The early months of any year are usually filled with smaller indie games trying to avoid the fourth quarter crush, or big console business that got delayed out of the holiday season. We normally try to highlight the former in these lists, largely because that’s how our tastes tend to run, but this month is looking good for the major publishers. Nintendo’s putting out a new handheld and a big console game that we’re excited for (as well as another 3D Zelda remake that would’ve been number six on this list), Sony’s unveiling the next major Playstation 4 exclusive, and 2K Games is finally letting us get our hands on Evolve, the new shooter from the Left 4 Dead studio that’s both co-op and competitive at once (and that also has seemingly been at every industry trade show for like three years now.) This February is shaping up as a good month for games. Let’s hope the games keep up their end of the bargain.
Release Date: 2/10
Platforms: PC, Playstation 4, Xbox One
Left 4 Dead is still my favorite co-op game. Evolve comes from the same team, and it does Left 4 Dead one better: not only can you and three friends team up to shoot your way through set-piece missions, but a fifth friend can control the massive behemoth that you’re all trying to hunt. The monster tries to survive or kill you, you all gang up to kill the monster, and the circle of life continues to spin. I’ve been able to play Evolve at a few press events, and here’s what I wrote about it last March: “When you play in the squad the tension can resemble the end-game scrum of each Left 4 Dead level. It’s tense because it’s a game and you want to win it which means not dying or at least only dying as part of a heroic sacrifice. That kind of tension.”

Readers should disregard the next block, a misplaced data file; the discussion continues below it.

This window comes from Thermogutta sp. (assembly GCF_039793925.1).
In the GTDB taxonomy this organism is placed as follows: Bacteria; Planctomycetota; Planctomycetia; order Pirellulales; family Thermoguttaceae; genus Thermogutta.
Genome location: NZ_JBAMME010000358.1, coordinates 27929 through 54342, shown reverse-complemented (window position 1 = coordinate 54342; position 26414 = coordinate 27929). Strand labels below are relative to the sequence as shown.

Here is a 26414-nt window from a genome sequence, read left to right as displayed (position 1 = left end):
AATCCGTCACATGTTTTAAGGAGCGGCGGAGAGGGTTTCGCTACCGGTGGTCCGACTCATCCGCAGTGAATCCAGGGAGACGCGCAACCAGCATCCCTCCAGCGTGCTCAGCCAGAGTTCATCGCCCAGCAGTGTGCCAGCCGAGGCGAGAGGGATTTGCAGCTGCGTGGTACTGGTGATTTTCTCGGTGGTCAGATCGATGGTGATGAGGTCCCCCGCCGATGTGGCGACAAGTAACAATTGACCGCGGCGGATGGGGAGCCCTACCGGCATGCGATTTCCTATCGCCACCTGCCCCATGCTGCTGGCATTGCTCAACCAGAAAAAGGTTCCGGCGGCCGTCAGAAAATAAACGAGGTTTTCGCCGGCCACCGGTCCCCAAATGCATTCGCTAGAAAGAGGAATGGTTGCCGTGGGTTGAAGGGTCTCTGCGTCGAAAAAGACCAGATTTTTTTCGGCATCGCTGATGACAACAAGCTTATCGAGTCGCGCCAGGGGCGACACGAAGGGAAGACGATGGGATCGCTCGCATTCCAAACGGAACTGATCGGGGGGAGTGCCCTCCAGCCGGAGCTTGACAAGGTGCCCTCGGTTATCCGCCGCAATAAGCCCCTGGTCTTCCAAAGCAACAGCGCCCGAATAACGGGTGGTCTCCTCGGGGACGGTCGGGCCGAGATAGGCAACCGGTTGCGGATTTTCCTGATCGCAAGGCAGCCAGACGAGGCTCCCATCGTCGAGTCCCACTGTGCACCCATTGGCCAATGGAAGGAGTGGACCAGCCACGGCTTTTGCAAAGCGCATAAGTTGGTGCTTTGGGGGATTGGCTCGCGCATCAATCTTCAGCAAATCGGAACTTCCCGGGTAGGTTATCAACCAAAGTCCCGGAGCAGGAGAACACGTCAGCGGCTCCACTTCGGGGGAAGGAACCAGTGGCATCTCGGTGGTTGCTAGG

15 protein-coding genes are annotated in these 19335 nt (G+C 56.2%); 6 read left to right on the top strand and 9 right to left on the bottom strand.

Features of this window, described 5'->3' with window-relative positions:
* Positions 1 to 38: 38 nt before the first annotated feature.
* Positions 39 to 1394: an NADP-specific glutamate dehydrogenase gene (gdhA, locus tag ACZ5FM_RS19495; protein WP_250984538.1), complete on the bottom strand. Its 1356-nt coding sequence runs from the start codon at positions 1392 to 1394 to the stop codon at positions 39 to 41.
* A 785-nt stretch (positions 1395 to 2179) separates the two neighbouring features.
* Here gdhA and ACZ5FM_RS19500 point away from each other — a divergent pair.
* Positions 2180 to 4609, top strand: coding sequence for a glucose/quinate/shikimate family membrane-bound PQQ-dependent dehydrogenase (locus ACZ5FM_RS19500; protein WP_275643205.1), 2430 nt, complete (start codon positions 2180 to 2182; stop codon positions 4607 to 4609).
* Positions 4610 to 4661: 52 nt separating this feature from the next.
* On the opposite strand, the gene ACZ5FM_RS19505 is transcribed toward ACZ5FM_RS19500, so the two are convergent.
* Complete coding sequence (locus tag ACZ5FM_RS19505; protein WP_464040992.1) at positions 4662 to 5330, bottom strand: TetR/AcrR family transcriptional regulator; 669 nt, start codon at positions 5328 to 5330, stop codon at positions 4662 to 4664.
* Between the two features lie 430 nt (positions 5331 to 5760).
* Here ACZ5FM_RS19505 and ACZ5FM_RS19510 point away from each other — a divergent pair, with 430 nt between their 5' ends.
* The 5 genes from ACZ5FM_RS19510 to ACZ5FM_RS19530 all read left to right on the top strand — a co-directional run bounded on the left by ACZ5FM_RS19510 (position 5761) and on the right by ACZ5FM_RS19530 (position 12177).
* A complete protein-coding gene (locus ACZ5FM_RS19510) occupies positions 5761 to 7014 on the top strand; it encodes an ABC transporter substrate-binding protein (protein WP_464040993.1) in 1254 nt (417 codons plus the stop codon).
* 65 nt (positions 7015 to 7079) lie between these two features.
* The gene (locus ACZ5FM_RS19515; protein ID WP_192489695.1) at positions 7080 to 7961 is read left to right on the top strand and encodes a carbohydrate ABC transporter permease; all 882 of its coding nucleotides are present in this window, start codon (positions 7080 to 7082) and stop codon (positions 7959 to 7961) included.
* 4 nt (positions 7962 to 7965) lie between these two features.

Release Date: 2/20
Platform: Wii U
This upcoming Wii U Kirby title will incorporate the stylus and gamepad to create a play-style similar to 2005’s Kirby: Canvas Curse. Basically, you draw stuff on the screen to make Kirby move. Although movement in-game behaves differently, Kirby will still be able to pick up a few different transformative power-ups. It’s Kirby, so I don’t expect any innovative design boundaries to be blown open here, but I am excited to draw swirly rainbow arcs to move a little pink puffball to and fro while whimsical calliope-inspired music plays in the background. If I know Kirby, this game will be a slow, stress-relieving walk through a danger-free playground. Aahhhh.—Maddy Myers
Release Date: 2/13
Platform: Uh, it is a platform.
Okay, the New Nintendo 3DS XL isn’t a videogame, but you do play videogames on it. It’s another handheld from Nintendo, the next half-step on the evolutionary spectrum of the 3DS. It’s awkwardly named because it’s kind of an awkward device: it’s a little bit more powerful than the regular 3DS, has a few extra buttons built into it, and will play some games that aren’t playable on the standard 3DS. It will still play every game that works on the old 3DS, though. With this revision Nintendo gets to add in what many players have been waiting for, including a second analog stick and two extra shoulder buttons, while also improving the 3D effect. We don’t know yet how much it’ll improve on the old 3DS, but hopefully we’ll have that information for you before release.
Release Date: 2/20
Platform: Playstation 4
The Order goes all in on the alternate history falderal. This isn’t just your typical steampunk London circa 1886—it’s one with animal man-monsters, almost eternal Knights of the Round Table and, uh, well, zeppelins and Tesla-esque weapons. So it’s partially just your typical steampunk London. Its story hints at a deeper recognition of class issues than most big budget action games, though, and even though we’ve had a Playstation 4 in our entertainment center for over a year we’re still waiting on the exclusive that’s so impressive that it completely leaves the Playstation 3 in the dust. Maybe it’s The Order: 1886.
Release Date: 2/17
Platforms: Xbox 360, Xbox One, Playstation 3, Playstation 4, Playstation Vita, PC
Resident Evil has hit the point where its secondary games and weird tangents are usually better than the official installments. (Final Fantasy fans know the feeling.) The first Resident Evil: Revelations confirmed it. The second one starts up this month, and in a weird decision will be released episodically. Set between Resident Evil 5 and 6 (aka the unpopular ones), Revelations 2 puts you in control of Claire Redfield. The first Revelations wasn’t as big or ambitious as 5 or 6, and that more modest scale worked greatly to its benefit. Splitting the sequel up into separate chunks will reduce that scale even more, and perhaps that will work in the game’s favor again.